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Ofcom and FTC reports on the Internet of Things

Ofcom_FTC_IoT_reports_smallOn 27 January, Ofcom (The Office of Communications, UK’s communications regulator) released their statement on the Internet of Things. The statement is understandably much discussed in this week’s press but it fails to overshadow an equally important event for the topic: on the same day, the FTC (the Federal Trade Commission, US’s trade regulator) published their report on the issue.  Given that the Internet of Things is expected to greatly impact industry and population life-style at a global level, the two documents merit a much closer reading and comparison than I can accomplish here. Continue reading Ofcom and FTC reports on the Internet of Things

SOCIAL MEDIA ANALYSIS AND MENTAL HEALTH: Putting people at the centre of human data

During this one-day workshop event special focus will be given to the ethics of personal data in both theory and practice and how social medial data (small data) can be accessed and analysed to:

  1. Understand the ways people use social media and what this means for individuals and society.
  2. Understand social phenomena and events expressed in social media by drawing upon social media as a critical, and timely, source of information.
  3. Develop facilities and approaches that are sensitive to the personal nature of human data: Citizen centric approaches.
  4. Promote responsible innovation in the capture, analysis and use of human data.

Programme

9.25-9.30 Dr Elvira Perez (University of Nottingham) – Welcome/Introduction
9.30-10.15 Dr Jens Binder (Nottingham Trent University) – Title: “Self-report does not equal self-report: Levels of personalisation of data in social media research”
10.15-11.00 Professor Karen Douglas (University of Kent) – Title: ‘The social psychology of social media: Individuals, groups and society’

11.00-11.15 Refreshments break

11.15-12.00 Dr Ilka Gleibs (London School of Economics) – Title:‘Turning Virtual Public Spaces into Laboratories:Thoughts on Conducting Online Field Studies UsingSocial Network Site’
12.15-1300 Professor Monica Whitty (University of Leicester) – Title: ‘Collection of Big Data: Re-thinking issues around informed consent’

13.00-1400 Lunch break

14.00-15.00 Parallel sessions
Workshop A. Social Media access and analysis: Citizen centric approaches (Room A07) facilitated by Ansgar Koere (Senior Research Fellow at CaSMa)

Workshop B. Ethics of personal data: Consent, anonymity issues, privacy and trust (Room A06) facilitated by Victoria Betton, (mHealth Programme Director) and Elvira Perez (Senior Research at CaSMa)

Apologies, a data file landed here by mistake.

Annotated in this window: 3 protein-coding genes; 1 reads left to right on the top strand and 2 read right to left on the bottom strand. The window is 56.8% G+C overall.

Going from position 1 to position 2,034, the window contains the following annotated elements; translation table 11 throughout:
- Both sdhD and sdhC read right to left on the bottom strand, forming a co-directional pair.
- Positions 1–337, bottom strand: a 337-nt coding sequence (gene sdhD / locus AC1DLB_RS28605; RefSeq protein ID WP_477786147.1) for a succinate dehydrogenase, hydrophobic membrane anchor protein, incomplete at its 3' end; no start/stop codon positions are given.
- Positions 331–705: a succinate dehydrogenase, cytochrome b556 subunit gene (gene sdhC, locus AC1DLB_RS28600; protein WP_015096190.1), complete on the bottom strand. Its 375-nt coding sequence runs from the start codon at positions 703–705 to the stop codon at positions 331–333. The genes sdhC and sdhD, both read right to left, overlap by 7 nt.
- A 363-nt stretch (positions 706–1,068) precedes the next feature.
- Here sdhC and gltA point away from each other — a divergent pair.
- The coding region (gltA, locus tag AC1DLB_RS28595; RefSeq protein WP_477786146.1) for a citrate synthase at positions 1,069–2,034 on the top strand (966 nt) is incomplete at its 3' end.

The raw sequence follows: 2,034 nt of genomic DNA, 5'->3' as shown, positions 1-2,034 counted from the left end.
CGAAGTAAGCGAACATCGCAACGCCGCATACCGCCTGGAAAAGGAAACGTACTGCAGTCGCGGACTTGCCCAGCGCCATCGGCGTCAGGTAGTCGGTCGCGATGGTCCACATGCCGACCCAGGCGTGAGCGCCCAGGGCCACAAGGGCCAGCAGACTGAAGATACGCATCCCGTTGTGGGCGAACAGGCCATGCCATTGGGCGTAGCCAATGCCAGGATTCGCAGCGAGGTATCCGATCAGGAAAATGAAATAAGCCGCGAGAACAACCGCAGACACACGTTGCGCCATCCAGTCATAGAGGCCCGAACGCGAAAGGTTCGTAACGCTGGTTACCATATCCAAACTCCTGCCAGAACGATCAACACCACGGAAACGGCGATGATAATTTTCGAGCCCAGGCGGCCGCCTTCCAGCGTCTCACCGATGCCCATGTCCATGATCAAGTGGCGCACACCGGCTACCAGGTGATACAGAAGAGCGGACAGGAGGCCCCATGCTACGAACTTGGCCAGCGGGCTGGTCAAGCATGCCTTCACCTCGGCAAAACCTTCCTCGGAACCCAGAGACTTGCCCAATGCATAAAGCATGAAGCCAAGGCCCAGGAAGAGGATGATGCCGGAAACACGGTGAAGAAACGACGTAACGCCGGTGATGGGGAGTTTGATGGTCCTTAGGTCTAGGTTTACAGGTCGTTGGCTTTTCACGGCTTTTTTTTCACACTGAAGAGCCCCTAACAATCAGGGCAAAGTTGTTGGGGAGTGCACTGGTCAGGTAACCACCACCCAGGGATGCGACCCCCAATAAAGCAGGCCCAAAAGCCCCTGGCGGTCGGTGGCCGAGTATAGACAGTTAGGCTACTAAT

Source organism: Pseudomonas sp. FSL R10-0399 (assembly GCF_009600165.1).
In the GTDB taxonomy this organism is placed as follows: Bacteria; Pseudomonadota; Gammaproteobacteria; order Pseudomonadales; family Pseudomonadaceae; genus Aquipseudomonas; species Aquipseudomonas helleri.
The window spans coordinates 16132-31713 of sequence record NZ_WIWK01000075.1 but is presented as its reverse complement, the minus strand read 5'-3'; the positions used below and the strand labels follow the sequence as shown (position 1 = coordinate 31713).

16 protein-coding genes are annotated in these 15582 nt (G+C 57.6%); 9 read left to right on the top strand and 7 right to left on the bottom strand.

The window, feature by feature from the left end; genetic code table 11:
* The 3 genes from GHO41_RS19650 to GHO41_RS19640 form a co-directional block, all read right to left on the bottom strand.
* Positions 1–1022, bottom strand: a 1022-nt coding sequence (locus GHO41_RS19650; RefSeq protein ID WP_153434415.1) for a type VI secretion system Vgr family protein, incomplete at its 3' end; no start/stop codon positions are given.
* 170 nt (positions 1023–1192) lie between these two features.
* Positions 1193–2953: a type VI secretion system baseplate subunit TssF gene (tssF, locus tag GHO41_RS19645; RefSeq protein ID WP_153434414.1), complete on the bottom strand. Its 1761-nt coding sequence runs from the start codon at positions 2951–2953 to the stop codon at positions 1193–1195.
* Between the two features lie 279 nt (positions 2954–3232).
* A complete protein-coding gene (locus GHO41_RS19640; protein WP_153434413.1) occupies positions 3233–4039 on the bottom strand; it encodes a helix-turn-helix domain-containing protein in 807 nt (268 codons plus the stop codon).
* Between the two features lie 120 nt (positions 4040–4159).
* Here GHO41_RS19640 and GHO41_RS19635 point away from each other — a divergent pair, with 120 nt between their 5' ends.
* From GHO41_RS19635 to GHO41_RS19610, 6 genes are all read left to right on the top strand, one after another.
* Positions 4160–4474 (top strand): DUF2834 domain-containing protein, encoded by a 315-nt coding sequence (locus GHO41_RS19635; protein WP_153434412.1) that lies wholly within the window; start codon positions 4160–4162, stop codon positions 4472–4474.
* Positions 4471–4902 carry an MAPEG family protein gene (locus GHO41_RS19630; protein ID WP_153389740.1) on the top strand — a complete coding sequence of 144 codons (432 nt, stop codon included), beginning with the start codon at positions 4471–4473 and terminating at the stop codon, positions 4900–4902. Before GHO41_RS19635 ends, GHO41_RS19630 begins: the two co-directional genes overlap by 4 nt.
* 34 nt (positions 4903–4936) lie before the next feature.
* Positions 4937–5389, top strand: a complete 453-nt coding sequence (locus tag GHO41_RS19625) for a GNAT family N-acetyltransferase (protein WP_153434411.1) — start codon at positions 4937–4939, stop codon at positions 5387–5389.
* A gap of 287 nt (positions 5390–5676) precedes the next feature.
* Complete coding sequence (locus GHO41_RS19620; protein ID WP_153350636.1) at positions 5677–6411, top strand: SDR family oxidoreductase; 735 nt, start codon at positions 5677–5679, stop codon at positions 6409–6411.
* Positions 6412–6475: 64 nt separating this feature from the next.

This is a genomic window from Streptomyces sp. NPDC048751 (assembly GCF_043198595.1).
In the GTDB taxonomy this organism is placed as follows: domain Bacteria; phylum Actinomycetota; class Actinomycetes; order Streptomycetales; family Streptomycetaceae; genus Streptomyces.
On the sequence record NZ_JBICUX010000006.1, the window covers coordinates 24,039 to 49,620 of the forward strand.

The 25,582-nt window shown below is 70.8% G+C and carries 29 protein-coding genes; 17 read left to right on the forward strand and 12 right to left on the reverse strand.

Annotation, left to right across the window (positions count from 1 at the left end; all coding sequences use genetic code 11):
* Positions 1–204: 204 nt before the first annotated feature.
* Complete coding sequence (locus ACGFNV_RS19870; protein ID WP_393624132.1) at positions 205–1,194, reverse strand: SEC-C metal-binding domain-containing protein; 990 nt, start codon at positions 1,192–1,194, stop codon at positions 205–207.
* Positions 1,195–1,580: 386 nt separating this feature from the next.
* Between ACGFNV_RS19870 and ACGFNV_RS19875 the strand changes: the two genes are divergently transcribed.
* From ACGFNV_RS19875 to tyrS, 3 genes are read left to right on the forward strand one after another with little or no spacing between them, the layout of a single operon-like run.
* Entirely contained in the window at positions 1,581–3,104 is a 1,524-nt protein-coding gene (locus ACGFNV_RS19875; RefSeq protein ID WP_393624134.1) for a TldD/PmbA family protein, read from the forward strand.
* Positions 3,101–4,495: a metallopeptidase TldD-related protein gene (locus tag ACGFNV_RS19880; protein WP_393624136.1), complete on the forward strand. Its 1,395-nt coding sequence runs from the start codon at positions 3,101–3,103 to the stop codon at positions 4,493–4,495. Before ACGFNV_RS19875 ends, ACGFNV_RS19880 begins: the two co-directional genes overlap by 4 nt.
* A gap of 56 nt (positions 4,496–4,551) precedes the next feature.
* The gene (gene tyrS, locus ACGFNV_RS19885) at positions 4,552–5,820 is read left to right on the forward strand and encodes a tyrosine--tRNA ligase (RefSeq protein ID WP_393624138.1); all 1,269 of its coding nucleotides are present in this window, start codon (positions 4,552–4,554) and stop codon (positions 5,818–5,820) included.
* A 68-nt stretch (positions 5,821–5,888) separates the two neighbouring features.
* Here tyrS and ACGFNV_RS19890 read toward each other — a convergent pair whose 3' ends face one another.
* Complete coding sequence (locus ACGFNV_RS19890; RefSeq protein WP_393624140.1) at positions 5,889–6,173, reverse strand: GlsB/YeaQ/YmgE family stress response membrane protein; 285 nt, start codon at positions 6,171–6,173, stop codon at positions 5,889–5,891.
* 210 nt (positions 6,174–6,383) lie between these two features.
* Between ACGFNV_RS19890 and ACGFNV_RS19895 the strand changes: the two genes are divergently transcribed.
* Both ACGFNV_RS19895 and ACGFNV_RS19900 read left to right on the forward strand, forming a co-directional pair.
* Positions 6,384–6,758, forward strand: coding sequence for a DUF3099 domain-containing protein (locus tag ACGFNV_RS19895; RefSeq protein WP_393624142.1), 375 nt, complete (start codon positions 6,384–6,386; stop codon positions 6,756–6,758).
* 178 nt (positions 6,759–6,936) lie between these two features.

15.00-15.15 Refreshments break

15.15- 16.15 Parallel sessions
Workshop A. Social Media access and analysis: Citizen centric approaches (Room A07) facilitated by Ansgar Koere (Senior Research Fellow at CaSMa)

Workshop B. Ethics of personal data: Consent, anonymity issues, privacy and trust (Room A06) facilitated by Victoria Betton, (mHealth Programme Director) and Elvira Perez (Senior Research at CaSMa)

16.15-16.30 Closure

To sign up for the workshop, follow this link to Eventbrite.

Comment on: Striking a balance – Data protection vs Data Driven Innovation

Nesta_DatProtVDDIAs part of the continuing theme on Data Driven Innovation, Nesta published an article on their blog with the title “Striking a balance: Data protection vs. Data Driven Innovation”. In it they call for a debate for establishing the right balance between data protection and data driven innovation, to ensure that the UK economy does not suffer but also that personal data is not misused.

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Update to UN data revolution report: “A World that Counts”

UNreport_AWolrdThatCountsUpdate to our blog item “Recommendations submitted to UN data revolution Expert Advisory Group” from October 28th. The final report from the UN Expert Advisory Group, titles “A World that Counts, mobilising the data revolution for sustainable development” was published in November 2014. While the primary focus of the report is on the potential for using rich data sources to improve local and global policy making towards achieving sustainable development, the report also acknowledges that the data revolution comes with a range of new risks.